In this list, we see men, women, rich, poor, Greek, Jew, young, old. This is an incredible view into Paul’s life. Even deeper than all of that is Paul is okay confessing all of this, because Paul does not feel any shame or any condemnation. He knows that he is truly loved and truly known by the Lord and by his friends. If it’s true of Paul, it must be true of us. We must, along with Paul, declare war on independence and autonomy, and we must pledge our allegiance to dependence upon one another.
I know you’re kind of sitting out there saying, “But you just don’t know my life. Come on, Travis. I work really far away. I have a long commute. I have long hours. My home life is a wreck. My kids are misbehaved a lot. By the way, we don’t have the money, the house, the stuff to impress anyone, and if I was to be honest with all the junk going on in my heart, I’d probably be rejected, not accepted.”
There’s good news for all of us: Jesus has already outed that at the cross. Jesus has outed all of us. All of us, at times, are barely hanging on by a thread. All of us, at times, feel like a failure or a fraud. All of us, our homelives, are a wreck and we’re barely getting along, which is precisely why we need each other. None of us have the ability to impress anyone in this room, so rest easy. You don’t have to be impressive. Jesus in you is impressive.
One of the core elements of the gospel is that Jesus took his enemies and called them friends. Through his work, he has reconciled us back to the Father and called us friends. He didn’t punish us; rather, he took his punishment for us. He didn’t hold his arm out, keeping us away from him; rather, he drew near to us, and he calls us friends. No shame. No scorekeeping. No hanging our past, present, or future over our heads. We are freed in the gospel of Jesus Christ.
I used to make fun of the song where the lyrics go like this: “I am a friend of God; he calls me friend.” (That’s why I preach and don’t sing, but I had to sing it because of the rhythm.) I used to make fun of those lyrics, but in recent years, God has made those lyrics so sweet to my soul. To think about this… The living creator God of the universe doesn’t just love me but likes me. I am his friend. Past, present, future, he knows it all, and he still calls me friend? You’ve got to be kidding me!
What that does is it frees me up in the gospel to pursue the risk of trying to have friends here and now. If God doesn’t hold anything over my head, why do I have fear anyone else can? We need to be friends and dependent upon one another. C.S. Lewis has this phenomenal quote about friendship. He says, “Friendship is born at that moment when one person says to another: ’What! You too? I thought I was the only one.’”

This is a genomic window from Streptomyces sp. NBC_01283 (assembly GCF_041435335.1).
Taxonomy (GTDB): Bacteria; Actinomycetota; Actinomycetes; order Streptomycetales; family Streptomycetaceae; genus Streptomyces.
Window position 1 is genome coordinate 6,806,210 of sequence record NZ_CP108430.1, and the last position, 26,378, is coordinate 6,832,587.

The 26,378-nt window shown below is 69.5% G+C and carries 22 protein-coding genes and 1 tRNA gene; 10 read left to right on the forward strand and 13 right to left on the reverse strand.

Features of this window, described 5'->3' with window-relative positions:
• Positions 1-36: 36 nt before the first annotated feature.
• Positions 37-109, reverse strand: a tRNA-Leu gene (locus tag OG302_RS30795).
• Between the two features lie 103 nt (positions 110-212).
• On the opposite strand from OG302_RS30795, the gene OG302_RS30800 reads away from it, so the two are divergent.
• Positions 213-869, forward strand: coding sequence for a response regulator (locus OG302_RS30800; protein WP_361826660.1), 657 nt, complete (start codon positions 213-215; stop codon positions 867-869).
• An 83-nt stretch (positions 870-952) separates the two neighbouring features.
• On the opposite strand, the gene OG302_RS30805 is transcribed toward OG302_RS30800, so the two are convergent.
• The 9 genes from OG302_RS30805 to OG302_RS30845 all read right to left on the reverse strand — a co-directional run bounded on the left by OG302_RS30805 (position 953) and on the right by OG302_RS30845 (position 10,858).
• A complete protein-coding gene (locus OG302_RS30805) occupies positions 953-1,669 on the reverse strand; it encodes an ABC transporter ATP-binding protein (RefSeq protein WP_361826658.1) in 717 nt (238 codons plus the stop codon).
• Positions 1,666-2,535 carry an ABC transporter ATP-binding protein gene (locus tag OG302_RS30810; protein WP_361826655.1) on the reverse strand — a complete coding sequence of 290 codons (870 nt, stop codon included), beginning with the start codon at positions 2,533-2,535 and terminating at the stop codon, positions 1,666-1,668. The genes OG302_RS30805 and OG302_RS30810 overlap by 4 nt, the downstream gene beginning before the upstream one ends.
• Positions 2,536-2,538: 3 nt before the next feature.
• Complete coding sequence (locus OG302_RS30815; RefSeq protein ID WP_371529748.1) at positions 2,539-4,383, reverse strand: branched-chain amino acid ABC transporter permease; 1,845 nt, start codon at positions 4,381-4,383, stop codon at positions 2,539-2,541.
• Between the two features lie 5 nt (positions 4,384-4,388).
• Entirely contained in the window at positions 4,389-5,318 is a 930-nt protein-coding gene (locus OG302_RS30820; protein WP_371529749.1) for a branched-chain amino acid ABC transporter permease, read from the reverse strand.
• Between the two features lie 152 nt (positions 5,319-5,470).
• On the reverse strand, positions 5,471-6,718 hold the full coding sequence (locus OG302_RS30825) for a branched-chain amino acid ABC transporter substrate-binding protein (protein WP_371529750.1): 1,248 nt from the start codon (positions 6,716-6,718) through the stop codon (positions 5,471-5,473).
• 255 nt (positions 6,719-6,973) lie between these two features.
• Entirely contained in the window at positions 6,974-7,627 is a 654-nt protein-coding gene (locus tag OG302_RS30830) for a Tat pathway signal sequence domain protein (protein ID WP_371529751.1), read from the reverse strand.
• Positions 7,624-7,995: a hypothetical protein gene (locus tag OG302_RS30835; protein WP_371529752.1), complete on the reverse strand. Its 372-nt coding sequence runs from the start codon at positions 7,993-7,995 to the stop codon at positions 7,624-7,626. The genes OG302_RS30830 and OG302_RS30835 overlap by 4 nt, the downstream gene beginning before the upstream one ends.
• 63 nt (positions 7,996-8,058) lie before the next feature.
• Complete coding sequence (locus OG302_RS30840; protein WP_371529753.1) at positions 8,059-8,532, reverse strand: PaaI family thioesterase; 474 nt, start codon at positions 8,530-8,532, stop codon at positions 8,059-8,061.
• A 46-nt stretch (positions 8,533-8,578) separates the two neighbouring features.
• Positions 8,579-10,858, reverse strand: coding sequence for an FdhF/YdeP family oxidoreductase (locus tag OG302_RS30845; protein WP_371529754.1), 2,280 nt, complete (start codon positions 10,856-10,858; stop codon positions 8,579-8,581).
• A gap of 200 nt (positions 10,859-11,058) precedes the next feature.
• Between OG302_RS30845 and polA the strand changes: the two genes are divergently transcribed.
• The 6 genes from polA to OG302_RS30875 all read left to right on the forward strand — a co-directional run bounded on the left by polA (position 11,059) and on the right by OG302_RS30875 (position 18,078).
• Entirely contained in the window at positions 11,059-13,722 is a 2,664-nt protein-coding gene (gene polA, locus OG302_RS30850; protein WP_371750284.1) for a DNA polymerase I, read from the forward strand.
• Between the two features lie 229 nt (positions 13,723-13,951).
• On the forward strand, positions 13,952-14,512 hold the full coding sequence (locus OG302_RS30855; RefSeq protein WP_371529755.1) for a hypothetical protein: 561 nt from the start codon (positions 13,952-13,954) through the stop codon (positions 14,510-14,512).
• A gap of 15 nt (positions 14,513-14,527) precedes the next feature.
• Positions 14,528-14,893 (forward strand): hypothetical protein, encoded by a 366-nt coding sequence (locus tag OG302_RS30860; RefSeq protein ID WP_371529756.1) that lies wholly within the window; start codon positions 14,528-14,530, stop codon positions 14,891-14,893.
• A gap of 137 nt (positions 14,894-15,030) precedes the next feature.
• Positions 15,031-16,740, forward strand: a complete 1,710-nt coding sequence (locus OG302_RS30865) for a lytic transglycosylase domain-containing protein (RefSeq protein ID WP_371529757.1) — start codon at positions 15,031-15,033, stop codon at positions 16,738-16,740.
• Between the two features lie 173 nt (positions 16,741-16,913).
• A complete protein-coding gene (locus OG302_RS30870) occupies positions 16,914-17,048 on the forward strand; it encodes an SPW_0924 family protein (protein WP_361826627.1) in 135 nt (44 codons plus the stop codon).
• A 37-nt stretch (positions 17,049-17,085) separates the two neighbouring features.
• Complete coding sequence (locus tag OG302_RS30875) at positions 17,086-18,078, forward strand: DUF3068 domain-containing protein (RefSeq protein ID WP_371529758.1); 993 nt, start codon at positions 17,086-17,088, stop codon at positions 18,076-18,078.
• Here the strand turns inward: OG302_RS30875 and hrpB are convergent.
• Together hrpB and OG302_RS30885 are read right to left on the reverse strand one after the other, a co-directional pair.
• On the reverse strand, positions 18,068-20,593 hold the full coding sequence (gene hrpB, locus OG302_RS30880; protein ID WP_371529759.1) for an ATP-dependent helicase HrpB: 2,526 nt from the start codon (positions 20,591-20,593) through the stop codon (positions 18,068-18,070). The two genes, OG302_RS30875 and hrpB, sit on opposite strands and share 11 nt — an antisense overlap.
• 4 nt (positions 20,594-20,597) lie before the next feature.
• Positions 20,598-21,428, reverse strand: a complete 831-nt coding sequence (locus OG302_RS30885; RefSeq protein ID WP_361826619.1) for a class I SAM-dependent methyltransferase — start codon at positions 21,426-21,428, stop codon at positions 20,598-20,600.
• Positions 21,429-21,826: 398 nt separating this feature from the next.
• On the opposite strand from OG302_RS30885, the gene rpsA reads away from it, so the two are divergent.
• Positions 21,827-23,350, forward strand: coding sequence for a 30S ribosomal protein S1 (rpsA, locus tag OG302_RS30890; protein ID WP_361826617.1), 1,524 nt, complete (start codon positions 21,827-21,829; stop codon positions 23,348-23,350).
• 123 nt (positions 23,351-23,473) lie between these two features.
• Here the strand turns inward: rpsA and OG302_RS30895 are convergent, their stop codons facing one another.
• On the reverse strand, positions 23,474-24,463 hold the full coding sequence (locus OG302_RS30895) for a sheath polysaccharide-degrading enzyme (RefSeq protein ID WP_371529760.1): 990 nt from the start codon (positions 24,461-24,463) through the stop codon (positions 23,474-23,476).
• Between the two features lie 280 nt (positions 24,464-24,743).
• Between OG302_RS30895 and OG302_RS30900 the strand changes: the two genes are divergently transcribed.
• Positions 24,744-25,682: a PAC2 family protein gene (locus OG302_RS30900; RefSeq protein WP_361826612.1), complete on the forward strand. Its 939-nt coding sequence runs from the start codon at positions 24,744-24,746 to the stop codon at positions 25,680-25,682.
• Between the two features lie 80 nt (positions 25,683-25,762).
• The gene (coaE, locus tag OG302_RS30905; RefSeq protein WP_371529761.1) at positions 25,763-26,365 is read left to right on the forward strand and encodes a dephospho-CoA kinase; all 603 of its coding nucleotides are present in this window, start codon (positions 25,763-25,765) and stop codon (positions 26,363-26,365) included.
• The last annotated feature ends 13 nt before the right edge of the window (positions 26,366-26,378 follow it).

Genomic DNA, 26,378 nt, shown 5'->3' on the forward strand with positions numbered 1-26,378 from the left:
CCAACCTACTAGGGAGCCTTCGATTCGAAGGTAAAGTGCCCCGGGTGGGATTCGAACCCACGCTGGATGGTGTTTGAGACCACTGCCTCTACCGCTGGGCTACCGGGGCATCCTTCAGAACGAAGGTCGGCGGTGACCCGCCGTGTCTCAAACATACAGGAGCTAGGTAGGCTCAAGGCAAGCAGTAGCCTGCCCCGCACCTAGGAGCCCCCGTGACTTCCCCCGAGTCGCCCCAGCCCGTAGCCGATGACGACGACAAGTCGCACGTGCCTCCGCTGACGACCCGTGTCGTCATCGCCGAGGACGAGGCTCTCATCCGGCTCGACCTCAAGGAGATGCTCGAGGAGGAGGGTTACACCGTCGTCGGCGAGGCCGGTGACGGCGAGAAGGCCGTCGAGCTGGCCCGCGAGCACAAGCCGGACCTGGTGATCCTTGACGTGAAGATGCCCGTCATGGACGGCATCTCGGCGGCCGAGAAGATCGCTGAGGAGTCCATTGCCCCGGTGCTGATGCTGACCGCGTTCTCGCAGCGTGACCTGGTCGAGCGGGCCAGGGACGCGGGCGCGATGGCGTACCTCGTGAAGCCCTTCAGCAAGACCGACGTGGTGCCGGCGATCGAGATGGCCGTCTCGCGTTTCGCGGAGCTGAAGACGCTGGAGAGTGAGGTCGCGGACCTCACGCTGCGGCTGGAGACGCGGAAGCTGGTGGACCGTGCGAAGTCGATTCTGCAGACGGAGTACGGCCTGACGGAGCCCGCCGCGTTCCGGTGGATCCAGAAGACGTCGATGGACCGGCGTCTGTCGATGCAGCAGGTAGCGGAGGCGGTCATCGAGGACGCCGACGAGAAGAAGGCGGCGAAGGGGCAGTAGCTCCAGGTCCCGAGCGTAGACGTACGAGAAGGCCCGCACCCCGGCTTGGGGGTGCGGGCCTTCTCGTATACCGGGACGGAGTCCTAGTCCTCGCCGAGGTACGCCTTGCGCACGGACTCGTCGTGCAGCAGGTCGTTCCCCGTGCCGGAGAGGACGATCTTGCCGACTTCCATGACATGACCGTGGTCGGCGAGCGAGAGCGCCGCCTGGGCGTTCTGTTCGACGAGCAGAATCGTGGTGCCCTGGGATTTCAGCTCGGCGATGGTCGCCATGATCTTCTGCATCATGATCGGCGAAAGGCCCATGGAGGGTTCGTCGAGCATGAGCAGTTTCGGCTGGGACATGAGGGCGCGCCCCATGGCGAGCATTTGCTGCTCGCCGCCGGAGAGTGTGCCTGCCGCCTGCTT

How freeing is that? We’re all a wreck. We’re all hanging on by a thread. We’ve all made mistakes. We’re all feeling shame, but to sit across from someone else and to hear that response… “What? You too? I get it, and let me tell you about Jesus in it.” That’s what we need, and I hope our church will step into that in the coming years.
- Practice obedience. I get it. Obedience is not a practice in terms of it’s a demand from God. It’s a command by God. God deserves nothing but utter and complete obedience from all of his creation, but how many of us are nailing it? We’re honest in here at least. Think about practicing obedience in the framework of training up a child or training up someone who’s new to the faith and doesn’t understand how this thing works.
I like to think about my son Owen. He’s 1 year old, and he is completely without fear. We want him to have a little bit of healthy fear, but he has no fear at all. He is not allowed on our bed because he will jump off of it. He’s not allowed in the kitchen when Mama is cooking because he has tried to climb into the oven before. Not a joke. It’s crazy. His bed is basically a cage behind two sets of closed doors because he has escaped before.
Even just this past week, he grabbed three or four ornaments off of Mama’s tree and smashed them and then was just walking on the glass like it was funny. It’s like, “What is wrong with you, kid?” I promise we try to be really good parents. He’s just insane. He really is, and I love him. In that, what Mom and Dad have had to do is set some rules in place that he needs to be obedient to, because we want a healthy amount of fear within him.